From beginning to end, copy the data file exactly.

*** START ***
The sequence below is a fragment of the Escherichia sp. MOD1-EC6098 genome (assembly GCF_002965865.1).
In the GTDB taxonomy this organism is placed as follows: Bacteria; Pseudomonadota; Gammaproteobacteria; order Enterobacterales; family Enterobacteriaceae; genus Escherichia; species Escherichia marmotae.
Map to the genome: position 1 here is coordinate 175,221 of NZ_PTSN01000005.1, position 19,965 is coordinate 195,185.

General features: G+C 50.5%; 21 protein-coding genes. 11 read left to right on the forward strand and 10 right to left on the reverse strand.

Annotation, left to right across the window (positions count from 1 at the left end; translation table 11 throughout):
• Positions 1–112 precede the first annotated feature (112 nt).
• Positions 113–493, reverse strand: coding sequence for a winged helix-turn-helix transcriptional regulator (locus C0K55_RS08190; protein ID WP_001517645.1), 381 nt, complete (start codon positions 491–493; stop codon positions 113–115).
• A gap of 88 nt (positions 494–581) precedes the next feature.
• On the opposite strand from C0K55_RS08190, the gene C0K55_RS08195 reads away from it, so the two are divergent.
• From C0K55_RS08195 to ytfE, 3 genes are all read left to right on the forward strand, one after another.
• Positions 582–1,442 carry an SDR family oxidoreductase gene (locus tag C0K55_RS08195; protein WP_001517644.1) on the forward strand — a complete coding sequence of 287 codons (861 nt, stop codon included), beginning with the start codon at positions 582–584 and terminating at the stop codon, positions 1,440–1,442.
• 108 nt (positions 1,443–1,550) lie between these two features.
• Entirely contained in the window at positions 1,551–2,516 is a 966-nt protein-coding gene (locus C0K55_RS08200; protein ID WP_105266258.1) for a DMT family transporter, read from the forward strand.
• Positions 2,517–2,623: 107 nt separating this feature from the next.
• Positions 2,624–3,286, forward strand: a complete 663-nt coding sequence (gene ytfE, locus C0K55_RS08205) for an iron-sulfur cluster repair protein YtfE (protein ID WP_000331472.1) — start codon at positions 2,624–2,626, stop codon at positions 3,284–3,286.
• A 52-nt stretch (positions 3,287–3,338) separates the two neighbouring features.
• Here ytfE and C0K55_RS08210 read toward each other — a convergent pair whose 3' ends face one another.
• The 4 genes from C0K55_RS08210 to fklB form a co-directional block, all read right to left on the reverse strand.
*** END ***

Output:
The sequence below is a fragment of the Escherichia sp. MOD1-EC6098 genome (assembly GCF_002965865.1).
In the GTDB taxonomy this organism is placed as follows: Bacteria; Pseudomonadota; Gammaproteobacteria; order Enterobacterales; family Enterobacteriaceae; genus Escherichia; species Escherichia marmotae.
Map to the genome: position 1 here is coordinate 175,221 of NZ_PTSN01000005.1, position 19,965 is coordinate 195,185.

General features: G+C 50.5%; 21 protein-coding genes. 11 read left to right on the forward strand and 10 right to left on the reverse strand.

Annotation, left to right across the window (positions count from 1 at the left end; translation table 11 throughout):
• Positions 1–112 precede the first annotated feature (112 nt).
• Positions 113–493, reverse strand: coding sequence for a winged helix-turn-helix transcriptional regulator (locus C0K55_RS08190; protein ID WP_001517645.1), 381 nt, complete (start codon positions 491–493; stop codon positions 113–115).
• A gap of 88 nt (positions 494–581) precedes the next feature.
• On the opposite strand from C0K55_RS08190, the gene C0K55_RS08195 reads away from it, so the two are divergent.
• From C0K55_RS08195 to ytfE, 3 genes are all read left to right on the forward strand, one after another.
• Positions 582–1,442 carry an SDR family oxidoreductase gene (locus tag C0K55_RS08195; protein WP_001517644.1) on the forward strand — a complete coding sequence of 287 codons (861 nt, stop codon included), beginning with the start codon at positions 582–584 and terminating at the stop codon, positions 1,440–1,442.
• 108 nt (positions 1,443–1,550) lie between these two features.
• Entirely contained in the window at positions 1,551–2,516 is a 966-nt protein-coding gene (locus C0K55_RS08200; protein ID WP_105266258.1) for a DMT family transporter, read from the forward strand.
• Positions 2,517–2,623: 107 nt separating this feature from the next.
• Positions 2,624–3,286, forward strand: a complete 663-nt coding sequence (gene ytfE, locus C0K55_RS08205) for an iron-sulfur cluster repair protein YtfE (protein ID WP_000331472.1) — start codon at positions 2,624–2,626, stop codon at positions 3,284–3,286.
• A 52-nt stretch (positions 3,287–3,338) separates the two neighbouring features.
• Here ytfE and C0K55_RS08210 read toward each other — a convergent pair whose 3' ends face one another.
• The 4 genes from C0K55_RS08210 to fklB form a co-directional block, all read right to left on the reverse strand.